Some FTAA countries currently do not have the capacity to review data for purposes of granting marketing approval and instead rely on marketing approvals in other countries. Accordingly, for purposes of complying with TRIPS Article 39.3, the U.S. proposal clarifies that FTAA countries will prohibit companies from submitting evidence of marketing approval for a new product in another country as a basis for seeking marketing approval in their country for a generic version of that product for at least five years after marketing approval for the new product was granted in the other country, unless the firm that obtained marketing approval in the other country consents to use of the evidence. In addition, the U.S. proposes that FTAA countries agree to prohibit non-consensual use of evidence of foreign government marketing approval in support of an application to market for a new use of an existing agricultural chemical or pharmaceutical product.
The U.S. text also proposes additional rules for patented pharmaceutical products and processes. It requires FTAA countries: (a) to grant pharmaceutical patent holders an extension on the term of their patents to compensate for any unreasonable delay in obtaining marketing approval for their products and (b) to notify the patent owner of the identity of any company that is seeking approval to market a generic version of the patented invention while the patent is in effect.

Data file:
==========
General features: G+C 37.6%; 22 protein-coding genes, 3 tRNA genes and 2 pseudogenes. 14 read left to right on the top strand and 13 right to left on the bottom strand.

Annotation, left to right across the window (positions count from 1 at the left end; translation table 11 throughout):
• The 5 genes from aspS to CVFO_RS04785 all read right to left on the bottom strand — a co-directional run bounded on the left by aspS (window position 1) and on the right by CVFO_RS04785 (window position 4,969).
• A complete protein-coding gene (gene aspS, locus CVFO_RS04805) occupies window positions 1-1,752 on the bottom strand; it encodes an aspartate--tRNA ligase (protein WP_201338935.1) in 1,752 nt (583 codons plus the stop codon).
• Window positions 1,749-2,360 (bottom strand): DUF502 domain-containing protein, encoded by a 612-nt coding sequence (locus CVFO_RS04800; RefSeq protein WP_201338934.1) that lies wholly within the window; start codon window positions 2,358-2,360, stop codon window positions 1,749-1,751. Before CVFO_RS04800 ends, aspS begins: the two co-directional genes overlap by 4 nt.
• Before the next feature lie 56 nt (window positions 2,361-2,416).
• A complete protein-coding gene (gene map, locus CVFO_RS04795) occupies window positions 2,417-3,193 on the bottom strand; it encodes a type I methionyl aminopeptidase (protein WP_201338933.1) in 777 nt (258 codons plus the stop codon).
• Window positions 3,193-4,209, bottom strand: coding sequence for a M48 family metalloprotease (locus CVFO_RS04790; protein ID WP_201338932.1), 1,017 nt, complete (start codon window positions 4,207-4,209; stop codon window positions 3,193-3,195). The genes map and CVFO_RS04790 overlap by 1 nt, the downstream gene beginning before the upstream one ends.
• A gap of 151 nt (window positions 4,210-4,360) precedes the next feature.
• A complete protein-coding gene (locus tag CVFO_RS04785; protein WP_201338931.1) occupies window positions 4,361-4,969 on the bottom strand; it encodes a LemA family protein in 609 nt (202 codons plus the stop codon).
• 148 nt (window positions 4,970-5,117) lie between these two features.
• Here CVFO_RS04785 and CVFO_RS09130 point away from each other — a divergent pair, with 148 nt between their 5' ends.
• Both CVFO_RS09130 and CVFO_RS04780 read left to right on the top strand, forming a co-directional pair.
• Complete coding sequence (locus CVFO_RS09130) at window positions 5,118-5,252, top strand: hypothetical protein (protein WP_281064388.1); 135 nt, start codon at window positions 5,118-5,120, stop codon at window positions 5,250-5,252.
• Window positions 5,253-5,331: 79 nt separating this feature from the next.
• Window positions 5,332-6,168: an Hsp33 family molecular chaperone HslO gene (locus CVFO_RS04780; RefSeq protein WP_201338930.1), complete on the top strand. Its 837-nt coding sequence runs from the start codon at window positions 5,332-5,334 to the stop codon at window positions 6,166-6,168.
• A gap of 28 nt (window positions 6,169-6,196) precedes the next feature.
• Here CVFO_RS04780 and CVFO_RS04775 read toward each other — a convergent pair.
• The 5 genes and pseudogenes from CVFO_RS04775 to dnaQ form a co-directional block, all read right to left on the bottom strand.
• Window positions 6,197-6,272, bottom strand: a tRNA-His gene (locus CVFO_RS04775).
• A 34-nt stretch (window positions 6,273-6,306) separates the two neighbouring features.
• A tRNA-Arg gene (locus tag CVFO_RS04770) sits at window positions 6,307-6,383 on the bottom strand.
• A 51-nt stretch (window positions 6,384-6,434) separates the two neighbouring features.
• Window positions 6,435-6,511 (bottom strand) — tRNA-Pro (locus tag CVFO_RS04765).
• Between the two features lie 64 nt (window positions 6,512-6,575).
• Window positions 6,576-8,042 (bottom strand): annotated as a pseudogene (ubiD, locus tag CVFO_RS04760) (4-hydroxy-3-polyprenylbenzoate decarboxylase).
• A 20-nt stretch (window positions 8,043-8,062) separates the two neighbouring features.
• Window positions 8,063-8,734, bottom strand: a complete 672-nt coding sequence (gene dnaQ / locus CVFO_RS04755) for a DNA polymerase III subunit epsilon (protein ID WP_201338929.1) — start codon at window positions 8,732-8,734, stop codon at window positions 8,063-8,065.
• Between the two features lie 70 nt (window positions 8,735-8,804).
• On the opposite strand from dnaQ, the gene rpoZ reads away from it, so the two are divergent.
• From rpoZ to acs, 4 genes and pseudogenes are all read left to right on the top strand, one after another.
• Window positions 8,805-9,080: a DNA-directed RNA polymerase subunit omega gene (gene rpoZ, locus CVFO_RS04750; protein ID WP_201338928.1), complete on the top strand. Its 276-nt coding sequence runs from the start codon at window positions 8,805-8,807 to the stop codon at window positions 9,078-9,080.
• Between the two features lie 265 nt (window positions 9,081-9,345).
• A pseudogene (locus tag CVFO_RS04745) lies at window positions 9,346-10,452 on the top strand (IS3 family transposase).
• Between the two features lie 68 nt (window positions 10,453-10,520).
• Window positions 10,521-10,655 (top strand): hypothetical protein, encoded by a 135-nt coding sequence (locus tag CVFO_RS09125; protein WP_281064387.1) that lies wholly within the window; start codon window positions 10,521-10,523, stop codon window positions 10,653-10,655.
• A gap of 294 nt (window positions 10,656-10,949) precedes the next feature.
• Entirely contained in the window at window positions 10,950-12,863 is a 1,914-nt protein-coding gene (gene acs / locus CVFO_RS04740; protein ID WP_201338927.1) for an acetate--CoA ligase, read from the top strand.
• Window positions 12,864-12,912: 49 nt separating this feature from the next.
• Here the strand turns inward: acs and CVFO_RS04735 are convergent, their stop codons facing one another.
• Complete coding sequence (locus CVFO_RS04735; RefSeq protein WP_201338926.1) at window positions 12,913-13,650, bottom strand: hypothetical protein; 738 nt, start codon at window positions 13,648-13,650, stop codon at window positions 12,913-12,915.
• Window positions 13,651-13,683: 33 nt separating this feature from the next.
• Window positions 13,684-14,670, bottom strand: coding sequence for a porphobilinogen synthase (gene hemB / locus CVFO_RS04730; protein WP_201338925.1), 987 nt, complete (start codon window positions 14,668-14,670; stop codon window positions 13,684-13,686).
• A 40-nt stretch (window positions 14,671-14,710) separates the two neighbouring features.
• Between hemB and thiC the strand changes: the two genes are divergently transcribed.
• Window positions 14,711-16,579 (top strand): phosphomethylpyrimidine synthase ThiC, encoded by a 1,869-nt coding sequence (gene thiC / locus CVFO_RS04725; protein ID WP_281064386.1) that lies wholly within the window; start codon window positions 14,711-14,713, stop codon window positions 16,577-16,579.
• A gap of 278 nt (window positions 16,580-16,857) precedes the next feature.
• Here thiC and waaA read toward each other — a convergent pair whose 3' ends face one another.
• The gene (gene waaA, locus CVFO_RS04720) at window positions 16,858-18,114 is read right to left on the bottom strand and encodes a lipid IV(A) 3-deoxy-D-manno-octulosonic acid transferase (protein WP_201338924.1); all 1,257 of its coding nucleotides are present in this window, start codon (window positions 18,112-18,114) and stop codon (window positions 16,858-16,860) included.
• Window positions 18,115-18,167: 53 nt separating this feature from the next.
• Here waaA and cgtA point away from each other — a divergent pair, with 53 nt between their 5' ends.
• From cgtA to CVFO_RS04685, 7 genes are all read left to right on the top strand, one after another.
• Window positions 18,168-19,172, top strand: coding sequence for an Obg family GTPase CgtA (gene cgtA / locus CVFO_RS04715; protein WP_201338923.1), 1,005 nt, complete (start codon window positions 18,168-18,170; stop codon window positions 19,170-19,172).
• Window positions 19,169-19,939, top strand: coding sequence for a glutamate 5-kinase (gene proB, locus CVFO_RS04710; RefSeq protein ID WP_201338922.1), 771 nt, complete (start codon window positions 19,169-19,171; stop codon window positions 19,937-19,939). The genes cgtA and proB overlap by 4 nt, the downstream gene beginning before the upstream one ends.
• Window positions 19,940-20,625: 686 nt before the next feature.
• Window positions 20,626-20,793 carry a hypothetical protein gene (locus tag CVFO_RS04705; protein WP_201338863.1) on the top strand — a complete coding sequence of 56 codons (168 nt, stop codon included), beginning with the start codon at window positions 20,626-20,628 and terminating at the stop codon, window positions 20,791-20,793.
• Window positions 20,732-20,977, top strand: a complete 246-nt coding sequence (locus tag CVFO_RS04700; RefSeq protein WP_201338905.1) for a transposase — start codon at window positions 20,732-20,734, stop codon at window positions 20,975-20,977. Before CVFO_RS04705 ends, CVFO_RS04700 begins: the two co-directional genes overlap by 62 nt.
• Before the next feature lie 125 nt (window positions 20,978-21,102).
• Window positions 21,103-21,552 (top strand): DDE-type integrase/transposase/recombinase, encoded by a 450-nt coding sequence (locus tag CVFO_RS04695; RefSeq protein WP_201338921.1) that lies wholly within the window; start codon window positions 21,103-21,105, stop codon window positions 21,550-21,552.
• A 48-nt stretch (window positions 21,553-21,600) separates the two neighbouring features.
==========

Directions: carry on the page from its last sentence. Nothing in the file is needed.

The U.S. text proposes that FTAA countries significantly bolster their domestic procedures for the enforcement of intellectual property rights. For example, it will require FTAA countries to ensure that:
When intellectual property rights holders seek compensation for infringements, they can receive compensation for any harm suffered, based on the retail or other value the right holders have set for their products or works, and also recover profits the infringers made.
Government agencies have authority to seize suspected pirated and counterfeit goods, the equipment used to make or transmit them, and documentary evidence.
Government agencies are empowered to take criminal action against piracy and counterfeiting without waiting for a formal complaint by a private party or right holder.
Maximum criminal fines are high enough to deter and remove the incentive for infringements.